Psychic powers are divided into 6 Disciplines: Biopsionics, Metapsionics, Precognition, Telekineses, Telepathy and Teleportation. There is one power in each discipline from level 1 to level 9. Each use consumes Psi points. There is an awesome subsystem  where psychics can elect to permanently sacrifice a number of psi points equal to the activation cost of a certain power in order to master that discipline, allowing them to use it at will. There is a great last resort system also: If you are out of Psi-points, Psychics can elect to “torch,” meaning they can elect to manifest powers at the risk of causing permanent damage to their neural pathways. Each round of torching means you have a 80% chance to lose either a point of Con or Wis. Stars then proves its greatness by throwing in a little detail, psychics that drop below 3 Wis go “feral” (below 3 Con they simply perish) and fall under the control of the GM, but after that they can manifest their powers AT WILL AT NO COST! Awesome.
Each pychic picks one primary discipline to master. Every time he levels up he gains a power in this discipline, and may select a power from another discipline. Since it is not possible to skip powers in the tree, it can be more advantageous to pick one or two powers in a secondary discipline before moving on to the next one. Its a very clear and concise system with a lot of option and depth, but there are a few criticisms I can level against the powers themselves:
There is an element of feat-tax (or psi-tax) here . Since SWN has almost no short term healing options besides the rare pre-tech Integrity Stimms, access to the level 2 biopsionic power Psychic Succor which heals 1d8 + the psychics level in hit points on touch is a HUGE advantage. Conversely, the metapsionics discipline really only becomes useful with two or three additional psychics in the team and is weak compared with the others.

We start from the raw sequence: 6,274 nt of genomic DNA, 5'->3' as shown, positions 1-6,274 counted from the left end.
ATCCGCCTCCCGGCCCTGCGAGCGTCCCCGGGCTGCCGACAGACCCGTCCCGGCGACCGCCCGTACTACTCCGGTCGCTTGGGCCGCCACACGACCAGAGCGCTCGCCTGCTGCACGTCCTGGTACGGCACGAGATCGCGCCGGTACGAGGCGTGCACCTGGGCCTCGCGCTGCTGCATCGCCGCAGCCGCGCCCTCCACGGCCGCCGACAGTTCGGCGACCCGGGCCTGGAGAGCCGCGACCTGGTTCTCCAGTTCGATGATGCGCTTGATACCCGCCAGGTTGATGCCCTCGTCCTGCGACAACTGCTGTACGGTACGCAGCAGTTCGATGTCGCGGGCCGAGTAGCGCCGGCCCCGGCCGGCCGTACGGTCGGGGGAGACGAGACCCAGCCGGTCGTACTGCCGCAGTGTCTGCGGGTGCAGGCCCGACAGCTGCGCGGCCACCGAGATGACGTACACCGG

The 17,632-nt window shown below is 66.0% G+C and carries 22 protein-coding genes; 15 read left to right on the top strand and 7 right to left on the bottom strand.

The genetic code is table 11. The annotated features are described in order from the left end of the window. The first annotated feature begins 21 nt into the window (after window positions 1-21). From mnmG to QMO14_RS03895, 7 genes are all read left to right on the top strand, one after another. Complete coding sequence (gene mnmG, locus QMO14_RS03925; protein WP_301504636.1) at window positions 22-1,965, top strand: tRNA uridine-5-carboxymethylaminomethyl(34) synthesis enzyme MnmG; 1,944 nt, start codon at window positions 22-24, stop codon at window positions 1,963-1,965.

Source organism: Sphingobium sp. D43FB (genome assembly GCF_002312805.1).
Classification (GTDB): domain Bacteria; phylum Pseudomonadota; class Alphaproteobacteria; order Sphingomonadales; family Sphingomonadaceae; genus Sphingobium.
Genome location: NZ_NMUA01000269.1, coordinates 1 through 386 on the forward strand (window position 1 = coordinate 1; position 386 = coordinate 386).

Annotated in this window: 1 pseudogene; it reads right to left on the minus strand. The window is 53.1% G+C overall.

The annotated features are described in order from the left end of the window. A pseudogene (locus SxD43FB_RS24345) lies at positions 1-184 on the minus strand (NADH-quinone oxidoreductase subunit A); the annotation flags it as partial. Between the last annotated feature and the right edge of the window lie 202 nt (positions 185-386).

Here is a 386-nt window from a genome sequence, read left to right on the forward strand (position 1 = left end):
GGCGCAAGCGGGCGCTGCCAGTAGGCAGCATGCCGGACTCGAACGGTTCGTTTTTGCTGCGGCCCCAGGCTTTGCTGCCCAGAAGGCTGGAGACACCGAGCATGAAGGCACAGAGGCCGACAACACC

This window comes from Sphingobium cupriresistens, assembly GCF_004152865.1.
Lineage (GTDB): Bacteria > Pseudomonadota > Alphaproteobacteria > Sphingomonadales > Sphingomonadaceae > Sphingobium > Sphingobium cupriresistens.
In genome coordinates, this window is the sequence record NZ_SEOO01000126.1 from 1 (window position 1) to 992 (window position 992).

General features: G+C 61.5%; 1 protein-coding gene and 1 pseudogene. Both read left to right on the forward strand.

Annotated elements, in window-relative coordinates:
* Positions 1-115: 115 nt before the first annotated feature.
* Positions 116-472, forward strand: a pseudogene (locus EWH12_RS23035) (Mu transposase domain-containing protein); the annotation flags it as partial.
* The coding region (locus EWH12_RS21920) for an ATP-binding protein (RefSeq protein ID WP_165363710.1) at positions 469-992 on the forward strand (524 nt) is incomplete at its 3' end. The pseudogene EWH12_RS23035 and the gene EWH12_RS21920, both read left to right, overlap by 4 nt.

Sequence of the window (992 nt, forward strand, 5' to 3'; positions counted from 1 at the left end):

But Prince! you clamour. Why would anyone ever not master Psychic Succour and thus have access to unlimited healing?!? A wise question. Crawford adds an additional balancing mechanism to the psychometabolic discipline. Accelerated healing (and other metabolic boosters like the ones from certain pre-tech stimms) strains the body, causing System Strain. If you take more strain then you have Con points you can no longer receive any healing. System Strain recovers at the rate of 24 hours per point. Potential abuse is averted with an elegant mechanism that is both easy to remember and makes sense in the context of the game. Expect this a lot.
Psychometabolism is one of the most useful disciplines by far, providing all manner of healing powers at low level and the ability to avert death, shapeshift or even regenerate from a pile of ash at the highest echelons. Metapsionics allows you to combine and exchange PPs with other psychics, cannibalise their hit points for more psy points and influence how hard it is to manifest certain powers. Precognition, Telekinesis, Teleportation and Telepathy you can probably figure out on your own.
Our Psychic shall pick the awesome Precognition as a primary discipline and will compound that with an additional power from the Psychometabolic discipline. We can now manifest Biostasis, allowing us to stabilize anyone on zero hit points without having to resort to a Lazarus Patch (the SWN go-too field consumable for when your fellows kick the bucket ). He also gains access to the 1st level precognitive power Omen, which functions a little bit like augury and allows the character to predict the effect of a single action (to within 1 minute afterwards).
Join me for Part II, where we shall cover the brobdignagian Equipment Section, get Ilkhon some space gear, masturbate to the starship creation rules, and fall asleep during Star ship combat.
 We shall call this meta-content, which makes SWN so easy to use
 SWN is rife with intelligent little subsystems like this, showcasing its extensive playtesting
 We have persuade twice so we can add the ranks
 I.e Hyperspace
 I call it a subsystem because the psychic class would have worked without it, it just adds more depth an character option
 Feat tax was a term used for some of the feats in 3e or 4e, which were so superior to any other character option that it was virtually essential to select them for any class. They became, in effect, a tax rather then a deliberate choice.
 Our team would go through Lazarus Patches faster then field rations. Lazarus patches are the most essential kit your PC can have. Always have everyone carry one, so anyone with basic field medical skills can revive them. The check difficulty tends to increase as the number of rounds goes up, with 6 rounds being the maximum.
EDIT: A kind reader points out my scholastic error. It is five centuries after the Scream, not two, which gives Humanity a little bit more of a plausible window to recover and rebuild from total civilization collapse.